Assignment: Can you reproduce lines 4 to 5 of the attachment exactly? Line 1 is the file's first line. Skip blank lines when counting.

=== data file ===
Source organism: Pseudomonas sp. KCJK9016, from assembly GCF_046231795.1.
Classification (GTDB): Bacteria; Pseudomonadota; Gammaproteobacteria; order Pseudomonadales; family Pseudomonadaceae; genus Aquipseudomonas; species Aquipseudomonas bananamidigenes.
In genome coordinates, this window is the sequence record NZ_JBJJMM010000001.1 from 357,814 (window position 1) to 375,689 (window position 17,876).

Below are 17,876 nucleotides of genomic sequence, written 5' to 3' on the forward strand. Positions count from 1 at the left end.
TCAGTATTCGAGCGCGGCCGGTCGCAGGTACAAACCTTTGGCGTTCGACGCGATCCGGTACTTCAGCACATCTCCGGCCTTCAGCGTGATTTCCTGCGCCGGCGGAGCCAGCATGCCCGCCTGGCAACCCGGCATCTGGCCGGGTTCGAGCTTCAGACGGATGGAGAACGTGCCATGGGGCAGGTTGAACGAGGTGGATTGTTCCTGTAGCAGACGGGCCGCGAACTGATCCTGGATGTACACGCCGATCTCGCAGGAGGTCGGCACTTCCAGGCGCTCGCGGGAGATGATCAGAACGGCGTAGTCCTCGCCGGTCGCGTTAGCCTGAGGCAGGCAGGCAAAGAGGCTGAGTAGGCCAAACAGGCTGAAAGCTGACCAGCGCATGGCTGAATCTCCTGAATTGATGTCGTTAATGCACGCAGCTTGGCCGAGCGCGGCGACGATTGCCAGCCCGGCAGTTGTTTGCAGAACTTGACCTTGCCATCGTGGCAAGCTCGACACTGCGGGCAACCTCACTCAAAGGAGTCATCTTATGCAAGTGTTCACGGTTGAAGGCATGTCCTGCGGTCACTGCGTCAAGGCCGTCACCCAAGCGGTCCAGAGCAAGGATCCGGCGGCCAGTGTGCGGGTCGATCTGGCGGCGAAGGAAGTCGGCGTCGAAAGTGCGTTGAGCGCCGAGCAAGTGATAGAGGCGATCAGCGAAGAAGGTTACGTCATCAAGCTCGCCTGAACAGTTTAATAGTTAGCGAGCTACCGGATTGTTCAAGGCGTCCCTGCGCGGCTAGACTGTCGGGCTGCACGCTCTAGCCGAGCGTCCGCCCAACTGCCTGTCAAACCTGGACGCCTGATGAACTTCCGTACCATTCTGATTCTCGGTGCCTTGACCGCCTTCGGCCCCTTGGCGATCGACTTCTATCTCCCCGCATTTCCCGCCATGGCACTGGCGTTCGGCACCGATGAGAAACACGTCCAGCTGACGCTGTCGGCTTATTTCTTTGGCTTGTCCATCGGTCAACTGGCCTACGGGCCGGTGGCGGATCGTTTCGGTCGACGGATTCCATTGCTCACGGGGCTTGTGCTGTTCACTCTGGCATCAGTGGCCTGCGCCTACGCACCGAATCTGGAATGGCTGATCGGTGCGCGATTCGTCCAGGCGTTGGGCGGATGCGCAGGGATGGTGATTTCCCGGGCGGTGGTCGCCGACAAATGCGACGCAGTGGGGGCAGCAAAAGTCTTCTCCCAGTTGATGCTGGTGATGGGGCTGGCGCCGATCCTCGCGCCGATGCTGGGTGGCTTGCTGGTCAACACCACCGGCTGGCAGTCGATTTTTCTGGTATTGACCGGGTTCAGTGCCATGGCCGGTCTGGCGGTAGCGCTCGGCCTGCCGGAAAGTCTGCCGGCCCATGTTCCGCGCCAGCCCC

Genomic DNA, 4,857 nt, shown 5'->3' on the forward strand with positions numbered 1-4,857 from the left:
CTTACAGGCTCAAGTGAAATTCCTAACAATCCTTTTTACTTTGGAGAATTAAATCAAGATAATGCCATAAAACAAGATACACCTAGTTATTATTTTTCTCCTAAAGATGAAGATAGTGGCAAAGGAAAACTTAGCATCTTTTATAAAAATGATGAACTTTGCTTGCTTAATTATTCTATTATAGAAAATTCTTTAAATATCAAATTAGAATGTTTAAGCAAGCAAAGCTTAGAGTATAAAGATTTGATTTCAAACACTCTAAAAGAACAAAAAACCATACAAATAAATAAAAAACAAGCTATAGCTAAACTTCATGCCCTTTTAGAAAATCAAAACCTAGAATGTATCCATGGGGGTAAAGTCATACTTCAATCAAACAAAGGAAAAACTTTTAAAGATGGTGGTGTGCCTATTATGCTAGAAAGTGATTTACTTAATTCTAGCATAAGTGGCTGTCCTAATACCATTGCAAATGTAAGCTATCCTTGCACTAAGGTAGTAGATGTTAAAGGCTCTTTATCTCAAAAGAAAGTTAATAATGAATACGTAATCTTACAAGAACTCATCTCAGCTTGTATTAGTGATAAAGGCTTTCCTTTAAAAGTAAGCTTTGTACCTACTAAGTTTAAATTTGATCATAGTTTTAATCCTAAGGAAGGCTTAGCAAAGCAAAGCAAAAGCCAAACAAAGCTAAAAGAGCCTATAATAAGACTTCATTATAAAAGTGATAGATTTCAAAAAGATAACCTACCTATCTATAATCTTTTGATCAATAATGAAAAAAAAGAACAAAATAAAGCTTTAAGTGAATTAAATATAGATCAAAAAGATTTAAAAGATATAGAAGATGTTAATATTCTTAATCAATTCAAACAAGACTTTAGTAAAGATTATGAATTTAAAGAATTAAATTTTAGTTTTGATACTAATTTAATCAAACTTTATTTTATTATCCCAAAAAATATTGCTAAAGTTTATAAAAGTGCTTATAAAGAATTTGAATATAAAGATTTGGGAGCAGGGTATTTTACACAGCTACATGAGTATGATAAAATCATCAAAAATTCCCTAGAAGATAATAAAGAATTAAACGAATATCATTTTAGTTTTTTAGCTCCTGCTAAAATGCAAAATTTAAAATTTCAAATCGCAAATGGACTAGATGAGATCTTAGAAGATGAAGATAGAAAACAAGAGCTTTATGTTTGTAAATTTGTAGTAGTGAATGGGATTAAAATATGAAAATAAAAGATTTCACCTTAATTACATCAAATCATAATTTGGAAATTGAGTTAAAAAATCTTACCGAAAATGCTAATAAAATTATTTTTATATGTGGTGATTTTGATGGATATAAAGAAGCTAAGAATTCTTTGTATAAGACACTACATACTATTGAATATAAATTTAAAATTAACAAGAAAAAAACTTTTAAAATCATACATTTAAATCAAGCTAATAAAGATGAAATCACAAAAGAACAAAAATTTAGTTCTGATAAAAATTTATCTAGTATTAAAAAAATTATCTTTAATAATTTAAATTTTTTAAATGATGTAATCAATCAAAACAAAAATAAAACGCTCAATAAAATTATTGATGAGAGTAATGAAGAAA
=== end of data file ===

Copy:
Below are 17,876 nucleotides of genomic sequence, written 5' to 3' on the forward strand. Positions count from 1 at the left end.
TCAGTATTCGAGCGCGGCCGGTCGCAGGTACAAACCTTTGGCGTTCGACGCGATCCGGTACTTCAGCACATCTCCGGCCTTCAGCGTGATTTCCTGCGCCGGCGGAGCCAGCATGCCCGCCTGGCAACCCGGCATCTGGCCGGGTTCGAGCTTCAGACGGATGGAGAACGTGCCATGGGGCAGGTTGAACGAGGTGGATTGTTCCTGTAGCAGACGGGCCGCGAACTGATCCTGGATGTACACGCCGATCTCGCAGGAGGTCGGCACTTCCAGGCGCTCGCGGGAGATGATCAGAACGGCGTAGTCCTCGCCGGTCGCGTTAGCCTGAGGCAGGCAGGCAAAGAGGCTGAGTAGGCCAAACAGGCTGAAAGCTGACCAGCGCATGGCTGAATCTCCTGAATTGATGTCGTTAATGCACGCAGCTTGGCCGAGCGCGGCGACGATTGCCAGCCCGGCAGTTGTTTGCAGAACTTGACCTTGCCATCGTGGCAAGCTCGACACTGCGGGCAACCTCACTCAAAGGAGTCATCTTATGCAAGTGTTCACGGTTGAAGGCATGTCCTGCGGTCACTGCGTCAAGGCCGTCACCCAAGCGGTCCAGAGCAAGGATCCGGCGGCCAGTGTGCGGGTCGATCTGGCGGCGAAGGAAGTCGGCGTCGAAAGTGCGTTGAGCGCCGAGCAAGTGATAGAGGCGATCAGCGAAGAAGGTTACGTCATCAAGCTCGCCTGAACAGTTTAATAGTTAGCGAGCTACCGGATTGTTCAAGGCGTCCCTGCGCGGCTAGACTGTCGGGCTGCACGCTCTAGCCGAGCGTCCGCCCAACTGCCTGTCAAACCTGGACGCCTGATGAACTTCCGTACCATTCTGATTCTCGGTGCCTTGACCGCCTTCGGCCCCTTGGCGATCGACTTCTATCTCCCCGCATTTCCCGCCATGGCACTGGCGTTCGGCACCGATGAGAAACACGTCCAGCTGACGCTGTCGGCTTATTTCTTTGGCTTGTCCATCGGTCAACTGGCCTACGGGCCGGTGGCGGATCGTTTCGGTCGACGGATTCCATTGCTCACGGGGCTTGTGCTGTTCACTCTGGCATCAGTGGCCTGCGCCTACGCACCGAATCTGGAATGGCTGATCGGTGCGCGATTCGTCCAGGCGTTGGGCGGATGCGCAGGGATGGTGATTTCCCGGGCGGTGGTCGCCGACAAATGCGACGCAGTGGGGGCAGCAAAAGTCTTCTCCCAGTTGATGCTGGTGATGGGGCTGGCGCCGATCCTCGCGCCGATGCTGGGTGGCTTGCTGGTCAACACCACCGGCTGGCAGTCGATTTTTCTGGTATTGACCGGGTTCAGTGCCATGGCCGGTCTGGCGGTAGCGCTCGGCCTGCCGGAAAGTCTGCCGGCCCATGTTCCGCGCCAGCCCC